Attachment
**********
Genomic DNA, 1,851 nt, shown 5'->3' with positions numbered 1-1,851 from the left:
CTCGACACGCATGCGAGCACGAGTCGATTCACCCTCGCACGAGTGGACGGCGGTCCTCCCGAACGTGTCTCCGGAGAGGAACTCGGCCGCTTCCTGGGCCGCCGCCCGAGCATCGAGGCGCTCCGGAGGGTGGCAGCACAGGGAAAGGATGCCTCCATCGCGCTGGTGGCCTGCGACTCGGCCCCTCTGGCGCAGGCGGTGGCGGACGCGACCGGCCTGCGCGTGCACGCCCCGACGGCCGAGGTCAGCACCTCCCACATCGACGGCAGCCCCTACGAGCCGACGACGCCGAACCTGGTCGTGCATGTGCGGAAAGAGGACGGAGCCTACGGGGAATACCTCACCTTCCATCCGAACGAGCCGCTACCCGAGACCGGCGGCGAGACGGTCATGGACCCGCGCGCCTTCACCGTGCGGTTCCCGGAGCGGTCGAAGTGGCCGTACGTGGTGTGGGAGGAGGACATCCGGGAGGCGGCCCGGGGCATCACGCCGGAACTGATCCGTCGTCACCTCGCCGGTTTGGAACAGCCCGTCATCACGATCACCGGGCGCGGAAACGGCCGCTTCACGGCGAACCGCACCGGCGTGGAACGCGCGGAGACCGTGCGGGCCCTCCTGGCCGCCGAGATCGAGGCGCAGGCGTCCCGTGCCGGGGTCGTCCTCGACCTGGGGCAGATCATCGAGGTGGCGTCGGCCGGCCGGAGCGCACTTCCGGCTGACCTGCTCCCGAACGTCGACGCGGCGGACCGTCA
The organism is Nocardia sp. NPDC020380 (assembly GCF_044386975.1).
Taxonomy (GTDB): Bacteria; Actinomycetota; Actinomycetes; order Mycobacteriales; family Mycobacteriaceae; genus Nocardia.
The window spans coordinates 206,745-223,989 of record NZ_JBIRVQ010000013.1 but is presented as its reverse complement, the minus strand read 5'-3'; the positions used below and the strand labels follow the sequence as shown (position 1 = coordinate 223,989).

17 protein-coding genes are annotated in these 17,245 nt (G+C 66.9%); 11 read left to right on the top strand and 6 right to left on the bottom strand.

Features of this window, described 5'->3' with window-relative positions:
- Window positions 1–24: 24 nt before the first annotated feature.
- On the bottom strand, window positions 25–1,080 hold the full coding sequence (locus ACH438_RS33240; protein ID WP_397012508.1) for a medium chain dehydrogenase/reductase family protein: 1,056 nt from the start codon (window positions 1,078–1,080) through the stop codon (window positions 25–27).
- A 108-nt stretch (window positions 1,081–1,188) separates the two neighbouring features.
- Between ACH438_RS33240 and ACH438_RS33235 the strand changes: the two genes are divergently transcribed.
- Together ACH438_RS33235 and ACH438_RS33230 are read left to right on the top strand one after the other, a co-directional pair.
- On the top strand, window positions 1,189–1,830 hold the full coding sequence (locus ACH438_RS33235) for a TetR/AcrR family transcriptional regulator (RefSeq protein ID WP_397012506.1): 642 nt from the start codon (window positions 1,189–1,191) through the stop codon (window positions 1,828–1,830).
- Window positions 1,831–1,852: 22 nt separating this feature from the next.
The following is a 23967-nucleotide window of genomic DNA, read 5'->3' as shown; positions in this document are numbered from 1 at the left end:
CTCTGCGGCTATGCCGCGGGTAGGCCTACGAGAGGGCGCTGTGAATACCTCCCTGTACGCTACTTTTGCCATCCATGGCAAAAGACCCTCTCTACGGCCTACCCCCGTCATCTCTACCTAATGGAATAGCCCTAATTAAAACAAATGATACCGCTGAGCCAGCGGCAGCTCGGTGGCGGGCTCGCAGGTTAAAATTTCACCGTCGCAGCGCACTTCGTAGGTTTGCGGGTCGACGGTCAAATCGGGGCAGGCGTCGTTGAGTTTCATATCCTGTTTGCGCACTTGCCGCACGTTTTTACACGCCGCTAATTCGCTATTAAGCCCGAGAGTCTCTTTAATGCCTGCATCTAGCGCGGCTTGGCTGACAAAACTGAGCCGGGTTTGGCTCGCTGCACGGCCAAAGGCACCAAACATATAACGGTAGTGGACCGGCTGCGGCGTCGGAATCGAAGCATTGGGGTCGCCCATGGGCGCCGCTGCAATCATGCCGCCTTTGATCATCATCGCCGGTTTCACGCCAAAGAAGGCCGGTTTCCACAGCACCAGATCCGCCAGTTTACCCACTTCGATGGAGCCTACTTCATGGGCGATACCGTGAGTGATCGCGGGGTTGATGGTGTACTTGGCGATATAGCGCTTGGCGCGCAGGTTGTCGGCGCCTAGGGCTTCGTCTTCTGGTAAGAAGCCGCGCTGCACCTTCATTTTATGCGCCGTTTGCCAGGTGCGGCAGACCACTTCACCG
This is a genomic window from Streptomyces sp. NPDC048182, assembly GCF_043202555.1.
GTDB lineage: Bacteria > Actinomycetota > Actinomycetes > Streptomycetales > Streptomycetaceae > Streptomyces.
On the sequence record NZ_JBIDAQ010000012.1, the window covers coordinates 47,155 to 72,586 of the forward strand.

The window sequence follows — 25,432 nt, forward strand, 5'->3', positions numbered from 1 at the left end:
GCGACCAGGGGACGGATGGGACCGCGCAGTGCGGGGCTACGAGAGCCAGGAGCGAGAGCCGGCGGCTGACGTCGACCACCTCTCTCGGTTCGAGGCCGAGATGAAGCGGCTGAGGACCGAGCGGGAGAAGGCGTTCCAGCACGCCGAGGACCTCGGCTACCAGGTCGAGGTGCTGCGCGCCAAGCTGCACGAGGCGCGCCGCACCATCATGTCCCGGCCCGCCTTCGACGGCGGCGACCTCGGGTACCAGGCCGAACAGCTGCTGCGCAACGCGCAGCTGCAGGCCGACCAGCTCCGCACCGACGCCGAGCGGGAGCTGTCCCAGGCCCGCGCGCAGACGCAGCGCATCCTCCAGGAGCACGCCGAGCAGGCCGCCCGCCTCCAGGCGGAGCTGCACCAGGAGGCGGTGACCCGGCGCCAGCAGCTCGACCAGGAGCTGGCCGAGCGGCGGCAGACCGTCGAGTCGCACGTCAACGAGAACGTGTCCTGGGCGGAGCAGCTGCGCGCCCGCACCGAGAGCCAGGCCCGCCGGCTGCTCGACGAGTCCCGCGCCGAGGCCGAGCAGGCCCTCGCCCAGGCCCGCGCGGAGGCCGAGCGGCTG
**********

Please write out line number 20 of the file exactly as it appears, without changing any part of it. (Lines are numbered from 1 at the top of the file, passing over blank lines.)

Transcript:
The window sequence follows — 25,432 nt, forward strand, 5'->3', positions numbered from 1 at the left end: